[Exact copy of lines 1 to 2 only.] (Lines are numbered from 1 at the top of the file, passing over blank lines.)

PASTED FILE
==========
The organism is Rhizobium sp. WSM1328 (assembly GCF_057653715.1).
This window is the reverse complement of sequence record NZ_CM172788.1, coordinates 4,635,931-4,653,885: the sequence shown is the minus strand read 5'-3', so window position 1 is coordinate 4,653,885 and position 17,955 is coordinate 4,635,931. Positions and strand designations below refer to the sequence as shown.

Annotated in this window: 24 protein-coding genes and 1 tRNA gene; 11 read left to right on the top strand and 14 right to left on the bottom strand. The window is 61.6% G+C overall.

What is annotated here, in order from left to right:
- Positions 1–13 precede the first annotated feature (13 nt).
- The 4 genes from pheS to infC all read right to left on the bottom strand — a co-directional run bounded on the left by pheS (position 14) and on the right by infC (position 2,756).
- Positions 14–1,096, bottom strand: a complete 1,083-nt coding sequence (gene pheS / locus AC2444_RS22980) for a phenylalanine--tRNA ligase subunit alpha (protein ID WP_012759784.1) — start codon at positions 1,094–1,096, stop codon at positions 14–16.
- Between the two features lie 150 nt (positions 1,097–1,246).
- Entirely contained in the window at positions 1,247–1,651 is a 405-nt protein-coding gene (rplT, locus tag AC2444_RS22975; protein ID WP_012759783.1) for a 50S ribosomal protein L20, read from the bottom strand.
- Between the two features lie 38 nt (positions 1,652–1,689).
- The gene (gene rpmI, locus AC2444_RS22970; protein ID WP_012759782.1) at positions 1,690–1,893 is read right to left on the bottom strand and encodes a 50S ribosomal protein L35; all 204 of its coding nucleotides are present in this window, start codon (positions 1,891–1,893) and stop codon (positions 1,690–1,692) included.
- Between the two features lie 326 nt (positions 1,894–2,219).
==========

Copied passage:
The organism is Rhizobium sp. WSM1328 (assembly GCF_057653715.1).
This window is the reverse complement of sequence record NZ_CM172788.1, coordinates 4,635,931-4,653,885: the sequence shown is the minus strand read 5'-3', so window position 1 is coordinate 4,653,885 and position 17,955 is coordinate 4,635,931. Positions and strand designations below refer to the sequence as shown.